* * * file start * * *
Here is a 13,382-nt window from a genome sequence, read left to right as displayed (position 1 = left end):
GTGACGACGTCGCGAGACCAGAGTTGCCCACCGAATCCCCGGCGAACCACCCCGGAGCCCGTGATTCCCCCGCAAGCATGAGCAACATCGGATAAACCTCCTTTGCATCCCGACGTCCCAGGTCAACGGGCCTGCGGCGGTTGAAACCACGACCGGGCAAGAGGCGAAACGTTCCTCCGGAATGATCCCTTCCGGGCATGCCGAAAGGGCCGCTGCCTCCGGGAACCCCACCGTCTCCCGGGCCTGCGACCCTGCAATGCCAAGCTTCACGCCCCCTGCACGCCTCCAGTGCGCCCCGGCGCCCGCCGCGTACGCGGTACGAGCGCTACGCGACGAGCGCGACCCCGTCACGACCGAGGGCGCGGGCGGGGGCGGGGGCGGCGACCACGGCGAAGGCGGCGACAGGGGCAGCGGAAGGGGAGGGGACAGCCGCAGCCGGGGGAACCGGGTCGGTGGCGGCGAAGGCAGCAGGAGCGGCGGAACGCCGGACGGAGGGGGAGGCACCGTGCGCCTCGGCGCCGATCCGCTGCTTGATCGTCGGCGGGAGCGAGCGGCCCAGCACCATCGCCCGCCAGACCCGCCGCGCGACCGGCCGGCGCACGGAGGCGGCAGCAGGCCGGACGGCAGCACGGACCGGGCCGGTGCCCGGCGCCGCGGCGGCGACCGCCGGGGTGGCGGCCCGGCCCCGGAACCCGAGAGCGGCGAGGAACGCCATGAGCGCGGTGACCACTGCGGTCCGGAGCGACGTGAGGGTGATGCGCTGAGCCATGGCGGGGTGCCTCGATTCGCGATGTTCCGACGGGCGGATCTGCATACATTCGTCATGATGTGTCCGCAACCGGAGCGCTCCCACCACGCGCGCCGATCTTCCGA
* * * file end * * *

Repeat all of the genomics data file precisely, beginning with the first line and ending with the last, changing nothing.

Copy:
Here is a 13,382-nt window from a genome sequence, read left to right as displayed (position 1 = left end):
GTGACGACGTCGCGAGACCAGAGTTGCCCACCGAATCCCCGGCGAACCACCCCGGAGCCCGTGATTCCCCCGCAAGCATGAGCAACATCGGATAAACCTCCTTTGCATCCCGACGTCCCAGGTCAACGGGCCTGCGGCGGTTGAAACCACGACCGGGCAAGAGGCGAAACGTTCCTCCGGAATGATCCCTTCCGGGCATGCCGAAAGGGCCGCTGCCTCCGGGAACCCCACCGTCTCCCGGGCCTGCGACCCTGCAATGCCAAGCTTCACGCCCCCTGCACGCCTCCAGTGCGCCCCGGCGCCCGCCGCGTACGCGGTACGAGCGCTACGCGACGAGCGCGACCCCGTCACGACCGAGGGCGCGGGCGGGGGCGGGGGCGGCGACCACGGCGAAGGCGGCGACAGGGGCAGCGGAAGGGGAGGGGACAGCCGCAGCCGGGGGAACCGGGTCGGTGGCGGCGAAGGCAGCAGGAGCGGCGGAACGCCGGACGGAGGGGGAGGCACCGTGCGCCTCGGCGCCGATCCGCTGCTTGATCGTCGGCGGGAGCGAGCGGCCCAGCACCATCGCCCGCCAGACCCGCCGCGCGACCGGCCGGCGCACGGAGGCGGCAGCAGGCCGGACGGCAGCACGGACCGGGCCGGTGCCCGGCGCCGCGGCGGCGACCGCCGGGGTGGCGGCCCGGCCCCGGAACCCGAGAGCGGCGAGGAACGCCATGAGCGCGGTGACCACTGCGGTCCGGAGCGACGTGAGGGTGATGCGCTGAGCCATGGCGGGGTGCCTCGATTCGCGATGTTCCGACGGGCGGATCTGCATACATTCGTCATGATGTGTCCGCAACCGGAGCGCTCCCACCACGCGCGCCGATCTTCCGA